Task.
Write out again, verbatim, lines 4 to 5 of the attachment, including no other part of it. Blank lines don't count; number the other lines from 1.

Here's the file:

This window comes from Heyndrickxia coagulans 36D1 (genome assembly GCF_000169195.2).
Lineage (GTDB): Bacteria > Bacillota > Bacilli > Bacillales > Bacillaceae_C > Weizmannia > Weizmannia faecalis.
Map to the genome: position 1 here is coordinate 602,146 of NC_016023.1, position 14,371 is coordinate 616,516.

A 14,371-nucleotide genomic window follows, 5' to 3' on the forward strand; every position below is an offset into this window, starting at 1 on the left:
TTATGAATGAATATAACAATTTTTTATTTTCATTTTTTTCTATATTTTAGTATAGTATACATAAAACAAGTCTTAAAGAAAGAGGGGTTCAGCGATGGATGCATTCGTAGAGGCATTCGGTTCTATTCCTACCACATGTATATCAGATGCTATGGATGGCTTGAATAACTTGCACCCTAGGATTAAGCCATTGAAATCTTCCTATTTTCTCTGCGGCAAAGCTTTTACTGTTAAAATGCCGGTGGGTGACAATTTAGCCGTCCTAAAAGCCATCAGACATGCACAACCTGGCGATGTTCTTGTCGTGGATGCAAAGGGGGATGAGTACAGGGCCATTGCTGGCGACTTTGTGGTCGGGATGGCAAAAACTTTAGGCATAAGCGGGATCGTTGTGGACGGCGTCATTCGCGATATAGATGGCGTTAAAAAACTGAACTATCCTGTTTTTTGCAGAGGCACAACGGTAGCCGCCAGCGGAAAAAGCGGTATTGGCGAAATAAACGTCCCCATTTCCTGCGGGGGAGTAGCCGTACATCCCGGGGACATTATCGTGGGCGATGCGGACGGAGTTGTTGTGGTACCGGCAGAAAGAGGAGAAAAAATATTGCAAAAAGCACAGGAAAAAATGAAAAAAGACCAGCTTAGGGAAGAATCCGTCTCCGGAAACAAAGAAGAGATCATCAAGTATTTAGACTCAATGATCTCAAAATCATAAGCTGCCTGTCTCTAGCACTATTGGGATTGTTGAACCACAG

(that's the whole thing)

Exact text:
A 14,371-nucleotide genomic window follows, 5' to 3' on the forward strand; every position below is an offset into this window, starting at 1 on the left:
TTATGAATGAATATAACAATTTTTTATTTTCATTTTTTTCTATATTTTAGTATAGTATACATAAAACAAGTCTTAAAGAAAGAGGGGTTCAGCGATGGATGCATTCGTAGAGGCATTCGGTTCTATTCCTACCACATGTATATCAGATGCTATGGATGGCTTGAATAACTTGCACCCTAGGATTAAGCCATTGAAATCTTCCTATTTTCTCTGCGGCAAAGCTTTTACTGTTAAAATGCCGGTGGGTGACAATTTAGCCGTCCTAAAAGCCATCAGACATGCACAACCTGGCGATGTTCTTGTCGTGGATGCAAAGGGGGATGAGTACAGGGCCATTGCTGGCGACTTTGTGGTCGGGATGGCAAAAACTTTAGGCATAAGCGGGATCGTTGTGGACGGCGTCATTCGCGATATAGATGGCGTTAAAAAACTGAACTATCCTGTTTTTTGCAGAGGCACAACGGTAGCCGCCAGCGGAAAAAGCGGTATTGGCGAAATAAACGTCCCCATTTCCTGCGGGGGAGTAGCCGTACATCCCGGGGACATTATCGTGGGCGATGCGGACGGAGTTGTTGTGGTACCGGCAGAAAGAGGAGAAAAAATATTGCAAAAAGCACAGGAAAAAATGAAAAAAGACCAGCTTAGGGAAGAATCCGTCTCCGGAAACAAAGAAGAGATCATCAAGTATTTAGACTCAATGATCTCAAAATCATAAGCTGCCTGTCTCTAGCACTATTGGGATTGTTGAACCACAG